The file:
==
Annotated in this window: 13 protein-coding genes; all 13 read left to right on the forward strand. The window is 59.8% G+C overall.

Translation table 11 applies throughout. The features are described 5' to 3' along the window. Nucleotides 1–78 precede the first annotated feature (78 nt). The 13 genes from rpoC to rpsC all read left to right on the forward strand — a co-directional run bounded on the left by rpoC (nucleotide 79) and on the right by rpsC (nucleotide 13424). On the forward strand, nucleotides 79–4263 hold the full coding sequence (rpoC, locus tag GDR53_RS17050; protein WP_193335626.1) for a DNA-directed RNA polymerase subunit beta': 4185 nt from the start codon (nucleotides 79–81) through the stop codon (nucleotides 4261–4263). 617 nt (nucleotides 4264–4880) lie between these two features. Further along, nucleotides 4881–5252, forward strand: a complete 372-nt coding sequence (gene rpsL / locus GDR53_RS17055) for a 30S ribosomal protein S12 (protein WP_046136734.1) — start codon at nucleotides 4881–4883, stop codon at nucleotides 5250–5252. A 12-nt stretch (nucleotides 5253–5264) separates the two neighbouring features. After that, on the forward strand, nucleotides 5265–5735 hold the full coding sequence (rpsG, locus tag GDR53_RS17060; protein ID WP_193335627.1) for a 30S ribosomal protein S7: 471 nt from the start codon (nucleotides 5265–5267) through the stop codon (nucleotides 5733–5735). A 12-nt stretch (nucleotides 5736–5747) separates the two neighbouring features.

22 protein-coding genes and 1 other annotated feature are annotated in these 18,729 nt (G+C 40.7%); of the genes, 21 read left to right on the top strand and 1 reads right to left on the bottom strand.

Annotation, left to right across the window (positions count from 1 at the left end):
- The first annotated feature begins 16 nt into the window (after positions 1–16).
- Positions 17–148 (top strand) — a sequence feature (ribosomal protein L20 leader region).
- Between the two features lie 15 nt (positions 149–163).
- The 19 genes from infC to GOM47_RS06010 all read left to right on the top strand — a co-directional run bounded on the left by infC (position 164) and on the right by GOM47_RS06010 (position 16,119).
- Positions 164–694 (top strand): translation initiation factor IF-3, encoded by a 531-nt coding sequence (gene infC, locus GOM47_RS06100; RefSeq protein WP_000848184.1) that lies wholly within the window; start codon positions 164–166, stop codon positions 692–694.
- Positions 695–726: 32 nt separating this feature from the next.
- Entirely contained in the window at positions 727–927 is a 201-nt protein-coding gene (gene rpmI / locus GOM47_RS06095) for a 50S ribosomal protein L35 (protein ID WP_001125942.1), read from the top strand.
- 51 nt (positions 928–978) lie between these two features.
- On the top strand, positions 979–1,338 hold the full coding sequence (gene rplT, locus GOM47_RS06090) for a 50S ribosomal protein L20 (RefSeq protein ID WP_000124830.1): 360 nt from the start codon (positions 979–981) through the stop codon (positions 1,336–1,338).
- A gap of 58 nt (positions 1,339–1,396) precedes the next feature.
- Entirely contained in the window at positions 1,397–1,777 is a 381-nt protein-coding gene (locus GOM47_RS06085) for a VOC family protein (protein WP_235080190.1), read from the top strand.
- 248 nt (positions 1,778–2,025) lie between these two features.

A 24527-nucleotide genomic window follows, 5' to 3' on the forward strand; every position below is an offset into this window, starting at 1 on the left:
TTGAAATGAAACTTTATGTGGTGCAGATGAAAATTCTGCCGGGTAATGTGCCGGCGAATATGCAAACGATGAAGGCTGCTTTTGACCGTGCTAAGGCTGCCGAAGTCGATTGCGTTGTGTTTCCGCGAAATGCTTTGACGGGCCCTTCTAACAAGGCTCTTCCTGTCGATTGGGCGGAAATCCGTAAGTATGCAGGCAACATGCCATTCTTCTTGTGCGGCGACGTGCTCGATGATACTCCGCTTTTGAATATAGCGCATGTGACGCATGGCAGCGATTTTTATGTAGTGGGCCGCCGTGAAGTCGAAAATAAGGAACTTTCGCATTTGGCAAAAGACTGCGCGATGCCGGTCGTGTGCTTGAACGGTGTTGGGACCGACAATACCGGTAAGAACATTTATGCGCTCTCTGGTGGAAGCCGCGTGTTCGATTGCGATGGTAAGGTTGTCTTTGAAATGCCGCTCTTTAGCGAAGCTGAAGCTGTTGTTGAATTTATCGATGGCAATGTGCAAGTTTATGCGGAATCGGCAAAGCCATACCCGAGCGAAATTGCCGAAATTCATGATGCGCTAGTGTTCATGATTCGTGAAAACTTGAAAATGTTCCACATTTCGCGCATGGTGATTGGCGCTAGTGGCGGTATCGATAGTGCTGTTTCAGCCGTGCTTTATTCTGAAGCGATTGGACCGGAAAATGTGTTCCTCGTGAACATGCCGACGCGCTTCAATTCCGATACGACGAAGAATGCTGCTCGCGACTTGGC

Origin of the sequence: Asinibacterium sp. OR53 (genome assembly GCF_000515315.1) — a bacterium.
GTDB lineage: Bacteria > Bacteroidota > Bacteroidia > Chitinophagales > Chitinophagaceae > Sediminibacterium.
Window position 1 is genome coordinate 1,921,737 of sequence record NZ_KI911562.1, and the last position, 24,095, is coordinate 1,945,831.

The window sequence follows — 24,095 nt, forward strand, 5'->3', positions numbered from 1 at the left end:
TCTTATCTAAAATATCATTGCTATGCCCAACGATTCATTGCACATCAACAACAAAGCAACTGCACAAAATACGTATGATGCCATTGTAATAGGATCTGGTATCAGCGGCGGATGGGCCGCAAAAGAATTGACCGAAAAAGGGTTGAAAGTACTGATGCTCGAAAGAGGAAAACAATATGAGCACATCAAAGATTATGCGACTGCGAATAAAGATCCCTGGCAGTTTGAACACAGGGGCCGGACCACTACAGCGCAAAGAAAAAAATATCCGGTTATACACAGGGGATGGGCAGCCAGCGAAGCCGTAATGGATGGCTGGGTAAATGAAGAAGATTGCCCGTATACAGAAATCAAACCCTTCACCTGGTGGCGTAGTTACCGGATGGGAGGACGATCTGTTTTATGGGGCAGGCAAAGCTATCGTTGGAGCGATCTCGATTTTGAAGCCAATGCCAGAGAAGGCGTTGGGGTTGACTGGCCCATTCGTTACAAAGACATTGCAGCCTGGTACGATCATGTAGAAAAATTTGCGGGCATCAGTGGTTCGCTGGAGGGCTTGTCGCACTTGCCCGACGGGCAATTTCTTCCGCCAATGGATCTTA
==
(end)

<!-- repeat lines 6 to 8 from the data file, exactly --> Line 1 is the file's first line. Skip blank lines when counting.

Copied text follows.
- Positions 17–148 (top strand) — a sequence feature (ribosomal protein L20 leader region).
- Between the two features lie 15 nt (positions 149–163).
- The 19 genes from infC to GOM47_RS06010 all read left to right on the top strand — a co-directional run bounded on the left by infC (position 164) and on the right by GOM47_RS06010 (position 16,119).